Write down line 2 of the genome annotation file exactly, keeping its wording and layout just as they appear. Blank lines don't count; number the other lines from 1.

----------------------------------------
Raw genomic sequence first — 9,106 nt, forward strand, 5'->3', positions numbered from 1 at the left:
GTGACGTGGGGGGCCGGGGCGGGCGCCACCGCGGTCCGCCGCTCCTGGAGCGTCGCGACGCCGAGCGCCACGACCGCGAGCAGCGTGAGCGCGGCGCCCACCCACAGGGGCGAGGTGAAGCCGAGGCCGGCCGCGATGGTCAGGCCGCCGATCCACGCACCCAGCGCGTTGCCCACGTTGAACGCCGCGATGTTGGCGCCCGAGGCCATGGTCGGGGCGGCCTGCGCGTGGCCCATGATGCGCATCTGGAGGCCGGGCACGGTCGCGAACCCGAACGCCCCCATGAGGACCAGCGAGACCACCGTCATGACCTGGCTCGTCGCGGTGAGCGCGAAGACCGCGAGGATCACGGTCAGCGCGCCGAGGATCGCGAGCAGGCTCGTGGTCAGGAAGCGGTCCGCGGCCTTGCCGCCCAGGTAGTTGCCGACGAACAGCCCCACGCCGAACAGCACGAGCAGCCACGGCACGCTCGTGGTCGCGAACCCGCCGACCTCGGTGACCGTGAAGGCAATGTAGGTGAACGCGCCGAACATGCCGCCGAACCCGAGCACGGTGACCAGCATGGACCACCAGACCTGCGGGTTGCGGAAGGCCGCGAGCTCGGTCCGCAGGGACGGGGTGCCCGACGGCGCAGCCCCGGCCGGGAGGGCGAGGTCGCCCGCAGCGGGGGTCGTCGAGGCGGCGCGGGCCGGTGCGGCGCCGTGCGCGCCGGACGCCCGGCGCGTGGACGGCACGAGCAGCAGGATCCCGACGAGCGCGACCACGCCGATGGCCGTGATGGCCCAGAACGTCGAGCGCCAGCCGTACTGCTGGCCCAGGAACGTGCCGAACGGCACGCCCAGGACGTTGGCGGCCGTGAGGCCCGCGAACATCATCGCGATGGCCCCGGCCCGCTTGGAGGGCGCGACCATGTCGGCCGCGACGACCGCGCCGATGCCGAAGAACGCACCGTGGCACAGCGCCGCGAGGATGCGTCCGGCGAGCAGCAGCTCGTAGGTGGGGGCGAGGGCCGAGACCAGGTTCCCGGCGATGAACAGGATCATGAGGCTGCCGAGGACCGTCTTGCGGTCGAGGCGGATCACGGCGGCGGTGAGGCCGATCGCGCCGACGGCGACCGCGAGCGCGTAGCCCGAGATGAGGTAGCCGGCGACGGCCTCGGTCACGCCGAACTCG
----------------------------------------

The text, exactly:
GTGACGTGGGGGGCCGGGGCGGGCGCCACCGCGGTCCGCCGCTCCTGGAGCGTCGCGACGCCGAGCGCCACGACCGCGAGCAGCGTGAGCGCGGCGCCCACCCACAGGGGCGAGGTGAAGCCGAGGCCGGCCGCGATGGTCAGGCCGCCGATCCACGCACCCAGCGCGTTGCCCACGTTGAACGCCGCGATGTTGGCGCCCGAGGCCATGGTCGGGGCGGCCTGCGCGTGGCCCATGATGCGCATCTGGAGGCCGGGCACGGTCGCGAACCCGAACGCCCCCATGAGGACCAGCGAGACCACCGTCATGACCTGGCTCGTCGCGGTGAGCGCGAAGACCGCGAGGATCACGGTCAGCGCGCCGAGGATCGCGAGCAGGCTCGTGGTCAGGAAGCGGTCCGCGGCCTTGCCGCCCAGGTAGTTGCCGACGAACAGCCCCACGCCGAACAGCACGAGCAGCCACGGCACGCTCGTGGTCGCGAACCCGCCGACCTCGGTGACCGTGAAGGCAATGTAGGTGAACGCGCCGAACATGCCGCCGAACCCGAGCACGGTGACCAGCATGGACCACCAGACCTGCGGGTTGCGGAAGGCCGCGAGCTCGGTCCGCAGGGACGGGGTGCCCGACGGCGCAGCCCCGGCCGGGAGGGCGAGGTCGCCCGCAGCGGGGGTCGTCGAGGCGGCGCGGGCCGGTGCGGCGCCGTGCGCGCCGGACGCCCGGCGCGTGGACGGCACGAGCAGCAGGATCCCGACGAGCGCGACCACGCCGATGGCCGTGATGGCCCAGAACGTCGAGCGCCAGCCGTACTGCTGGCCCAGGAACGTGCCGAACGGCACGCCCAGGACGTTGGCGGCCGTGAGGCCCGCGAACATCATCGCGATGGCCCCGGCCCGCTTGGAGGGCGCGACCATGTCGGCCGCGACGACCGCGCCGATGCCGAAGAACGCACCGTGGCACAGCGCCGCGAGGATGCGTCCGGCGAGCAGCAGCTCGTAGGTGGGGGCGAGGGCCGAGACCAGGTTCCCGGCGATGAACAGGATCATGAGGCTGCCGAGGACCGTCTTGCGGTCGAGGCGGATCACGGCGGCGGTGAGGCCGATCGCGCCGACGGCGACCGCGAGCGCGTAGCCCGAGATGAGGTAGCCGGCGACGGCCTCGGTCACGCCGAACTCG